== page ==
QNAP

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QNAP

Veeam Logoby mr2nut123 » Fri Dec 16, 2016 9:39 am

We are wanting to install a new backup solution for a client to backup his Hyper-V VM cluster server (CSV). There would be about 5TB to backup on a daily basis, and would need a few months retention.

What would be a suitable QNAP to use? We have used a T453-Mini for a client but it was a little slow. Are there any devices someone could recommend? I can provide more details on the solution if needed.

The device would be across the road in their warehouse with a fiber link so speed isn't an issue, but I just want to make sure we have enough resource on the device itself. They are wanting to have a 30TB NAS so that they can backup other Servers to it down the line and perhaps use it as an archive.
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Re: QNAP

Veeam Logoby v.Eremin » Fri Dec 16, 2016 10:15 am

Wouldn't it be cheaper and more efficient to deploy Windows Server 2016 physical server, stuff it with bunch of disks and put into use all the goodies 2016 and more specifically ReFS 3.0 has? Thanks.
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Re: QNAP

Veeam Logoby mr2nut123 » Fri Dec 16, 2016 11:25 am

I wasn't sure really, I just have experience of doing it as a backup job direct to a NAS. Does this ReFS require Server 2016? The Server we would be backing up from is only 2012 R2.
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Re: QNAP

Veeam Logoby jmmarton » Fri Dec 16, 2016 1:30 pm 1 person likes this post

Yes, ReFS requires Server 2016, but only for the target repository. It doesn't matter what the H-V host is, what the guests are, etc. And I agree with Vladimir on this. I've been speaking with many partners about this over the last few months. Instead of going with a NAS for backup, for just an incremental increase in cost to go with an x86 server with some disk, Server 2016, and ReFS. I say it's an incremental increase because now with ReFS you likely won't need as much disk as you would with a NAS (whereas without ReFS you'd probably need the same amount of space in both solutions). Plus then you get an increase in performance for things like Instant VM Recovery and SureBackup.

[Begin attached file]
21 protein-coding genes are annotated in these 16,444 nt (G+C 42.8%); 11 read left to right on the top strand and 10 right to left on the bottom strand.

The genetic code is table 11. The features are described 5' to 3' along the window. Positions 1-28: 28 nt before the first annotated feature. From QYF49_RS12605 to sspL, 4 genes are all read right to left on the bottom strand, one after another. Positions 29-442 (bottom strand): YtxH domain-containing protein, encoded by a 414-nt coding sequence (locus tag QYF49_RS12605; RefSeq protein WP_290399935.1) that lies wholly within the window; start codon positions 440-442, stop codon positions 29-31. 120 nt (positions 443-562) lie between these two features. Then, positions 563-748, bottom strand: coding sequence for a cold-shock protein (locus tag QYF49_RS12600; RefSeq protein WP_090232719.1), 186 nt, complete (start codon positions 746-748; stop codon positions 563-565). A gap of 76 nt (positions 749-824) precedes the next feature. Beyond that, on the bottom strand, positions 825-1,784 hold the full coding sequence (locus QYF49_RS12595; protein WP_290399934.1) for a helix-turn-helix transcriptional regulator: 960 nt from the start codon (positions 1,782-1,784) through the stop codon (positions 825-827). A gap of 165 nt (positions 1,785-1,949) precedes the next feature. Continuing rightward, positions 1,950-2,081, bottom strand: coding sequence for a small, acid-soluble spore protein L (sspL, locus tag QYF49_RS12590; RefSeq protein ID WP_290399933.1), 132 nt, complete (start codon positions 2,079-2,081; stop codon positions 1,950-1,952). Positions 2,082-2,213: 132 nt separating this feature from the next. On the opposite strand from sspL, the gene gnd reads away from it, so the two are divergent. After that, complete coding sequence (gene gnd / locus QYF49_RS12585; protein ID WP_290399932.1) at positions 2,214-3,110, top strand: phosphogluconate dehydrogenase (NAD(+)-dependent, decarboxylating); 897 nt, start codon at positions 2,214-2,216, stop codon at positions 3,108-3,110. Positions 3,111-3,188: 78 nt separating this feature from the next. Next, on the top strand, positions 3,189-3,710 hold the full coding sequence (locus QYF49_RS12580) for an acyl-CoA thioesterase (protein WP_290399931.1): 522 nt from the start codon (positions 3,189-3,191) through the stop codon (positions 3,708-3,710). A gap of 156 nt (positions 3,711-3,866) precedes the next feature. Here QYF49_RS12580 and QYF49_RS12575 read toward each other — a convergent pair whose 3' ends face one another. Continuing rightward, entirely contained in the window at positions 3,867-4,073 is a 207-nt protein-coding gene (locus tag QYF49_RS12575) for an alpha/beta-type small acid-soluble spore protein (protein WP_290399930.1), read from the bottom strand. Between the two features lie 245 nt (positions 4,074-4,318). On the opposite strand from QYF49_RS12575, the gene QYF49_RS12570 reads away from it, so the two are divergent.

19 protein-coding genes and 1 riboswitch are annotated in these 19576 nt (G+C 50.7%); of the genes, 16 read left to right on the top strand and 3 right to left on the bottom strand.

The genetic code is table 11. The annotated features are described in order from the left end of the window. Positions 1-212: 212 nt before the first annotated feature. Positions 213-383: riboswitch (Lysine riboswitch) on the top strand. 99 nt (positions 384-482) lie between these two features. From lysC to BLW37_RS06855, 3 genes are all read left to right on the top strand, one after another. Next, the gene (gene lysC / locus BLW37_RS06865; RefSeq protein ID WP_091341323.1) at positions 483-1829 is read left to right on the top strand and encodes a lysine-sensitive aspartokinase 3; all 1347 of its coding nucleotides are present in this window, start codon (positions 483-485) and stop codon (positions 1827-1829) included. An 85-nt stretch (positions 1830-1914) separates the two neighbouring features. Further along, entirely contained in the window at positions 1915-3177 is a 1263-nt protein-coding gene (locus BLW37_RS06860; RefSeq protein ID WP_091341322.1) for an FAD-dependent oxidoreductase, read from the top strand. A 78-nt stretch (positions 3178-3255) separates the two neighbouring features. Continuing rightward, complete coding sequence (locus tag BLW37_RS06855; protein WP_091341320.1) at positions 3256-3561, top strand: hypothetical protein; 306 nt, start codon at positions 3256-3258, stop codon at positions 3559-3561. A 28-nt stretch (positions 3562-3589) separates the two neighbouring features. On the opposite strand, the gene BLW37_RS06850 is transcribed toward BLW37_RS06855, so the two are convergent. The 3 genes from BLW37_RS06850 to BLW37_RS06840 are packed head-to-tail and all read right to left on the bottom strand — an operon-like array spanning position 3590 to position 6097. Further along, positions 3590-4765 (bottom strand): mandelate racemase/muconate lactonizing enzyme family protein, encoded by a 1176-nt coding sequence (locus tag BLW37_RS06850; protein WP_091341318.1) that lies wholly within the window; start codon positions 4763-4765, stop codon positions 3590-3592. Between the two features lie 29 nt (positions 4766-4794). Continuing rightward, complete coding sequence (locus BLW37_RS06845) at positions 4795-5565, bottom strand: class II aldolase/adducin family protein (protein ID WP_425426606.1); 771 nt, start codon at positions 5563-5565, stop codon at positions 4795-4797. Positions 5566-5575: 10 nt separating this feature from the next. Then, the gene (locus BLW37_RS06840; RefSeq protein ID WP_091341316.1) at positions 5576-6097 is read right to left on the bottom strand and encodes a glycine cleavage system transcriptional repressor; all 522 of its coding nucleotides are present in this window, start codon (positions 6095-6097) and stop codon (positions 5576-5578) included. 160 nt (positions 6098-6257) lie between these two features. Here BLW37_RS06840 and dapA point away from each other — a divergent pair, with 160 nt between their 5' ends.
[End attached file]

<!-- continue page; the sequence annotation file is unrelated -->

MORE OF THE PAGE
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Re: QNAP

Veeam Logoby nmdange » Fri Dec 16, 2016 3:45 pm 2 people like this post

A physical Windows server is definitely the way to go. If you can also run Veeam on this host, that will make recovering during a disaster much easier than if it was a VM in your production environment.
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Re: QNAP

Veeam Logoby mr2nut123 » Wed Dec 21, 2016 10:40 am

jmmarton wrote:Yes, ReFS requires Server 2016, but only for the target repository. It doesn't matter what the H-V host is, what the guests are, etc. And I agree with Vladimir on this. I've been speaking with many partners about this over the last few months. Instead of going with a NAS for backup, for just an incremental increase in cost to go with an x86 server with some disk, Server 2016, and ReFS. I say it's an incremental increase because now with ReFS you likely won't need as much disk as you would with a NAS (whereas without ReFS you'd probably need the same amount of space in both solutions). Plus then you get an increase in performance for things like Instant VM Recovery and SureBackup.

Joe


Thanks a lot for the detailed explanation Joe. So it needs to be an x86 version of Server 2016 installed on the Server?

How to you configure the backup, simply create a backup repository, and configure the backup job as per usual? How do you specify the ReFS? This is all quite new to me, so if it's just a small performance gain, it probably isn't going to be worth me risking getting something wrong for this solution. I have a test Server capable of taking Server 2016 and another one with Server 2012 R2 already installed. I could test it using these Servers right?
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Re: QNAP

Veeam Logoby jmmarton » Thu Dec 22, 2016 4:12 pm

Well I'm not aware of Windows Server for Itanium or PPC or anything else so yeah it will be x86. :-) Or if you mean 32- vs 64-bit, Microsoft went to 64-bit only starting with 2008 R2. As far as how do you configure ReFS, it's just another filesystem, so when you format the disk that will be used as your repository format it as ReFS instead of NTFS. That's it. From the Veeam side once you configure the repo we'll automatically detect that it's ReFS. If you have a server capable of running Server 2016 and it has some disk space available to partition off as another drive besides the system drive, you have what you need.

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